Originated in Russia the ‘Chaga’ mushroom is endemic to Eastern, Northern Europe as well as Asia. A typical fungus growing on the birch trees, the Chaga mushrooms are simply dried and then boiled to make that perfect cup of tea.
- Use a Heavier Vessel– Boiling time for Chaga should be a little longer, and if you use a delicate teapot made of porcelain, you may strain it permanently. Fill the vessel with 1 liter water. Boil the water between 140 F and 160 F. Let it cool for sometime. Don’t pour boiling water on Chaga because if this is done then it can destroy the antioxidants and so therefore, it has to be avoided.
- Prepare smaller Chunks of Chaga– If you are using chaga chunks, then try to break them up into smaller pieces that is into 1-inch cubes. Since Chaga’s are quite hard, so one needs to use hammer to break those Chaga. Wrap the Chaga in the cloth, place it on a rough surface such as the floor, and hit the chaga a few times to break it down into smaller chunks. If the chunks remains too large, then the full flavor of the chaga tea cannot be relished.
- Steep– If one uses tea bags , then the ea bags needs to be soaked in warm water for 4 to 6 minutes. Tea bags makes brewing fast and therefore results in a mild and uplifting cup of tea. Chunks, on the other hand, need to be steeped for a minimum of 1 hour in warm water. After that the tea becomes a dark reddish-brown. Some people would love stirring the tea by warming it in low heat for at least 4 hours. This creates a bitter, rich and relaxing drink. Others use a Crock-Pot to slowly brew the chaga over low temperature. This creates a very dark rich tea similar to black ink. When the steeping get finished, don’t throw the chucks. Chaga cubes can be used more than once after the initial use. They can also be burned as incense, or consumed in powdered form after grinding it in the coffee grinder.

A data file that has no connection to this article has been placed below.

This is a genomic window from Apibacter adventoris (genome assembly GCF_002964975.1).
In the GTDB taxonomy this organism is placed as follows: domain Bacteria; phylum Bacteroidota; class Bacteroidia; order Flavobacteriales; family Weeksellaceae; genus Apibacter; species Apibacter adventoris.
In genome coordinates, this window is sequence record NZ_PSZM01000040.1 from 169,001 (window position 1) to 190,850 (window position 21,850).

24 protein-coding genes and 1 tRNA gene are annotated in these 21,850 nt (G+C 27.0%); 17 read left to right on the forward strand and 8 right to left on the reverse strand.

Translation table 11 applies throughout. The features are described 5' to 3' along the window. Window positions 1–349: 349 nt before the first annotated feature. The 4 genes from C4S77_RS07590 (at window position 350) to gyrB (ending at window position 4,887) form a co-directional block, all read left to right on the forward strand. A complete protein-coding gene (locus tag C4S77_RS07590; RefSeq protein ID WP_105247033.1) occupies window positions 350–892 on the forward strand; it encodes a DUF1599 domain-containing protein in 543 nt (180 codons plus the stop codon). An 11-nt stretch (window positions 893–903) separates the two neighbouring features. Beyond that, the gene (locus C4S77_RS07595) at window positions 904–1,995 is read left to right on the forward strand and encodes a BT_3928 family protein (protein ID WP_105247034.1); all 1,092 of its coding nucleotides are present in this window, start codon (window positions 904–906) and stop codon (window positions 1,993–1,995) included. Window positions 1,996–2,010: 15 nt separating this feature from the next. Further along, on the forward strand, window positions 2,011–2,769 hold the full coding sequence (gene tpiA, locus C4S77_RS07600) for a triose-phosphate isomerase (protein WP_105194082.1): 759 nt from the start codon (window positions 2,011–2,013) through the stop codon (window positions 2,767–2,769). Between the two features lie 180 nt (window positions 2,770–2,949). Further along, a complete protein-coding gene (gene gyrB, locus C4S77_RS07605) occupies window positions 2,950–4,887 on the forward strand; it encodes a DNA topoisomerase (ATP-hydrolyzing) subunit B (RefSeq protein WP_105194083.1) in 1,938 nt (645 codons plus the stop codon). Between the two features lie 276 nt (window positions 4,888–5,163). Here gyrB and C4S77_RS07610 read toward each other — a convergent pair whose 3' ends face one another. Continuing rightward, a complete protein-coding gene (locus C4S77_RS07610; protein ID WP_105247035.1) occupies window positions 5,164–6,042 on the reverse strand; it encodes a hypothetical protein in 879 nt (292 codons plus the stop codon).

- Serve and Enjoy– Chaga tea has a relatively milder taste when is brewed for a longer time. The hot tea brews well with cinnamon and maple syrup. Many prefer consuming chaga as an iced tea.Let the chaga tea cool over a few hours, add some ice cubes thereafter with a squeeze of lemon.
- Defense– Chaga contains Beta-D Glucans which boost the immune system, helping your body fight against tumors as well as DNA damages to the human cells. Chaga also contains a compound known as betulin found in birch trees that protects the birch against foreign invaders. Human cells are resistant to betulin, so it only attacks the irritating cold, fungal infections etc
- Energy-The structural polysaccharides found in Chaga’s Cell walls provides energy and uplifts mood. Polysaccharides is basically the carbohydrate which consists of a lot of the sugar molecules that gives you a sweet, long lasting energy.
- Skin Protection– Your skin needs protection! Chaga is great for both internal as well as extrenal uses. Chaga contains melanin which aids in sun-protection. In addition to these, Chaga also promotes good circulation, fights against infection as well as reduces inflammation.